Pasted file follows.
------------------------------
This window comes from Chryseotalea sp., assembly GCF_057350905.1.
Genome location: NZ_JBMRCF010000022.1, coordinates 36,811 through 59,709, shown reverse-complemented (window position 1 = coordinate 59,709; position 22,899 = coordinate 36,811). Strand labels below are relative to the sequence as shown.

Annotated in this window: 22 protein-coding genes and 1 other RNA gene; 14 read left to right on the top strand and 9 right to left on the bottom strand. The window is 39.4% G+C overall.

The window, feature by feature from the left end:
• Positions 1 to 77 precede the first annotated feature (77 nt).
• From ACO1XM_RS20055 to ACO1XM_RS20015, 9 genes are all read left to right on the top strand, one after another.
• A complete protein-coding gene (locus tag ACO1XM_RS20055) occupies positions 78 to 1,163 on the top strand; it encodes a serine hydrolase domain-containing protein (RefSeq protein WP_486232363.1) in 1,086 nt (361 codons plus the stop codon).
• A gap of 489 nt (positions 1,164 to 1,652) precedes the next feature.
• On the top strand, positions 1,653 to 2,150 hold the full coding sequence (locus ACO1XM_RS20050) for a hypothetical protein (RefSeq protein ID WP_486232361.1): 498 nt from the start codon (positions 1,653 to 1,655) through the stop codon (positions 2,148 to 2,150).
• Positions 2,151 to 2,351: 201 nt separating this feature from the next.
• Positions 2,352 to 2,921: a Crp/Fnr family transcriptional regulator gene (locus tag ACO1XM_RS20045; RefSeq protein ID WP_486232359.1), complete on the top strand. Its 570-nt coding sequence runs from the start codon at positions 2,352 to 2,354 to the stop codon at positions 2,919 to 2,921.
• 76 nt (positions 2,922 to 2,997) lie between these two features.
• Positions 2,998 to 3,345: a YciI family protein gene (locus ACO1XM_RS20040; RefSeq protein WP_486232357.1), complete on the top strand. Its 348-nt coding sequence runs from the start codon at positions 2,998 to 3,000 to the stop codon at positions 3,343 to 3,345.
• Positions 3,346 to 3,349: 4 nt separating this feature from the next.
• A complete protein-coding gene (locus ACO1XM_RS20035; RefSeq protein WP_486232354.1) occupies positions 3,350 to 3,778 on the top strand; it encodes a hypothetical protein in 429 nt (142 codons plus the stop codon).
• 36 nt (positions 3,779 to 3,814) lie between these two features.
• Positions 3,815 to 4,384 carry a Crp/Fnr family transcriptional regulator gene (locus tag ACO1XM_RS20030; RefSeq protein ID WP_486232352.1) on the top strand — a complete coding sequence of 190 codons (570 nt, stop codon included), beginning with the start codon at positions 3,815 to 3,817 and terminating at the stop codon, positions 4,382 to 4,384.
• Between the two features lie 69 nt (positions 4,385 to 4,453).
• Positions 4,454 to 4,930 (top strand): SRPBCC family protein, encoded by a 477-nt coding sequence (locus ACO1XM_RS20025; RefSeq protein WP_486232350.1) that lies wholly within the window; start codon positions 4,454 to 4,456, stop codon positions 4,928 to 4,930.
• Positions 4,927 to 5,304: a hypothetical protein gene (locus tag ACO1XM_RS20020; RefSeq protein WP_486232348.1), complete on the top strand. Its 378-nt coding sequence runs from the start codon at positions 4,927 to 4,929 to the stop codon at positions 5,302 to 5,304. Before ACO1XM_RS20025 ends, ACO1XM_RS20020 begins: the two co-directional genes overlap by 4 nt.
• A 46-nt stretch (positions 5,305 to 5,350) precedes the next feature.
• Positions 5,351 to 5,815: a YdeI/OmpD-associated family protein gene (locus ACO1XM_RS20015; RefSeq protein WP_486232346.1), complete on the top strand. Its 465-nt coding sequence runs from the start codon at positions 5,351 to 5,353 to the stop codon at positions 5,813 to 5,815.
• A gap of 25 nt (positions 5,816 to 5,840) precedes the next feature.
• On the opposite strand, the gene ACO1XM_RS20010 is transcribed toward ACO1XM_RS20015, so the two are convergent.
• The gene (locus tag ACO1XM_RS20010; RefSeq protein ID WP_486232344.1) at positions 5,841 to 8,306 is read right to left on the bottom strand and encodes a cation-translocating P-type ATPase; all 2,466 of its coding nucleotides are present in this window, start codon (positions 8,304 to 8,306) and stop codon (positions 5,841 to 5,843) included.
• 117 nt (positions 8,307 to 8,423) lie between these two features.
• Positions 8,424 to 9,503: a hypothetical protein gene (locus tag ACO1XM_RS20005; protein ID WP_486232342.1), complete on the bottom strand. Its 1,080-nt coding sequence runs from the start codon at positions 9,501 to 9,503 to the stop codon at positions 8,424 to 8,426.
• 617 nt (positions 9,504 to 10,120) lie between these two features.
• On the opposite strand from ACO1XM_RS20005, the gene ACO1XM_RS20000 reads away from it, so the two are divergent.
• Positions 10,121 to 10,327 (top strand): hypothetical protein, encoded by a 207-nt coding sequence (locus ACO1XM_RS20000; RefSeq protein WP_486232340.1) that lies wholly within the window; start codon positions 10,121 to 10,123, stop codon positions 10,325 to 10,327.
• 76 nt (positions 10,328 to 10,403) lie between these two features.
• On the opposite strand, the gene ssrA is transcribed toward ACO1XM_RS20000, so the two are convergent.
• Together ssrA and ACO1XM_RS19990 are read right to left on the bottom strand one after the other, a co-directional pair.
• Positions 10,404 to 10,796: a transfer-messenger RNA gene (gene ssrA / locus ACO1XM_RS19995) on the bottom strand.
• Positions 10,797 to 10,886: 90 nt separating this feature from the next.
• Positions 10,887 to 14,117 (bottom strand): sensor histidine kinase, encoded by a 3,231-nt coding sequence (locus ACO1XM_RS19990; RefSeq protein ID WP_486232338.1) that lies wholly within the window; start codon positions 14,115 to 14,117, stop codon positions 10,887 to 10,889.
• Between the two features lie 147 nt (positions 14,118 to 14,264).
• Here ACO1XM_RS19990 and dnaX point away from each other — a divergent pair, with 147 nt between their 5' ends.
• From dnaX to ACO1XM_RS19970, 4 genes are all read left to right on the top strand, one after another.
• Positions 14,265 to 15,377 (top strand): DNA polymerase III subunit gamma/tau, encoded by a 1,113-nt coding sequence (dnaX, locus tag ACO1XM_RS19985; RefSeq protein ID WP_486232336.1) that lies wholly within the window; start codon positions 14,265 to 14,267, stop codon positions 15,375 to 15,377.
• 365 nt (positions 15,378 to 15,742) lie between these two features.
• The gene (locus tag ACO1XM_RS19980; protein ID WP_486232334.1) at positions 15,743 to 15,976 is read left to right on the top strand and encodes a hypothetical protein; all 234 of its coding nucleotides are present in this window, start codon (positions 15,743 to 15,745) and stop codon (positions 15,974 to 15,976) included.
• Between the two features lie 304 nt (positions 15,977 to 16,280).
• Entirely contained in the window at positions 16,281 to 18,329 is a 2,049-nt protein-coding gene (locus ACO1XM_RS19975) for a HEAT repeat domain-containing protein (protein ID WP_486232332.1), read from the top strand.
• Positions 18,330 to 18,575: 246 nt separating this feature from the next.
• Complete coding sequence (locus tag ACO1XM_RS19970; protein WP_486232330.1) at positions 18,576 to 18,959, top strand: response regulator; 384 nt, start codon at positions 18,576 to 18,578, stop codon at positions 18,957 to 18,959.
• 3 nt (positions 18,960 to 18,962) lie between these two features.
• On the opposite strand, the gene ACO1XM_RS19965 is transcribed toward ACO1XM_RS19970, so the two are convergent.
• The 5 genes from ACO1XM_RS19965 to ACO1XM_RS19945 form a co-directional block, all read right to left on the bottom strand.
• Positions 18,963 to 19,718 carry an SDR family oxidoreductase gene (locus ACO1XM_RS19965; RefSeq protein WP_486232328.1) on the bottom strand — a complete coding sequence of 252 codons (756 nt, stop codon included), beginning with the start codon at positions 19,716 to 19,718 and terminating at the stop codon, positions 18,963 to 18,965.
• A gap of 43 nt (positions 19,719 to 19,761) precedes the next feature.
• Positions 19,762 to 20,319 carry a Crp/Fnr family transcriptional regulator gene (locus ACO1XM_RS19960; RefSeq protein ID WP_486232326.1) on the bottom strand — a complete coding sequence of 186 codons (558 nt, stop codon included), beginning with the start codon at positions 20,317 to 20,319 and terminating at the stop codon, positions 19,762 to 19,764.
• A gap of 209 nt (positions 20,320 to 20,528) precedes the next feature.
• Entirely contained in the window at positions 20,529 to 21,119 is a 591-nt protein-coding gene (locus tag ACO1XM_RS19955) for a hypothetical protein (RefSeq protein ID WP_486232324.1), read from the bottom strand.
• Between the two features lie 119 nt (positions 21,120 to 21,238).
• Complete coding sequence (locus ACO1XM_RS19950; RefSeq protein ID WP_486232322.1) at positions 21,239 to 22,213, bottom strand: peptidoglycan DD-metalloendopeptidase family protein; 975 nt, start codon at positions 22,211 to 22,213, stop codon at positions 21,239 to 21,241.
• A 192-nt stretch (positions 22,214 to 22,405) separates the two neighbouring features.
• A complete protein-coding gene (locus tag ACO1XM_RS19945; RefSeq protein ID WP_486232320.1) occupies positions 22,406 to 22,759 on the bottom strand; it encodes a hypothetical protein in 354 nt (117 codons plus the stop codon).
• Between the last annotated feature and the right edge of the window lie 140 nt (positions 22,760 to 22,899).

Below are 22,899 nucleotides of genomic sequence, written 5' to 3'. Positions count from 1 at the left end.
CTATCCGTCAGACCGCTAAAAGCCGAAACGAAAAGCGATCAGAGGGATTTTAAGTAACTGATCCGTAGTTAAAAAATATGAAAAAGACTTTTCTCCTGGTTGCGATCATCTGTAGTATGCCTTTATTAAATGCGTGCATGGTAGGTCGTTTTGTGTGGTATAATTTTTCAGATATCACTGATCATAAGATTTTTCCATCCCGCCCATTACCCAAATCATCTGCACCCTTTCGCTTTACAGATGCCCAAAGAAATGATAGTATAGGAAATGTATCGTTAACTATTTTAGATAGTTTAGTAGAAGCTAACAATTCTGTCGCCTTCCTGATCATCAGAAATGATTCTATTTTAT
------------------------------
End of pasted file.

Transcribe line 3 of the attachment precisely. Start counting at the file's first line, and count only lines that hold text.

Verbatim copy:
Annotated in this window: 22 protein-coding genes and 1 other RNA gene; 14 read left to right on the top strand and 9 right to left on the bottom strand. The window is 39.4% G+C overall.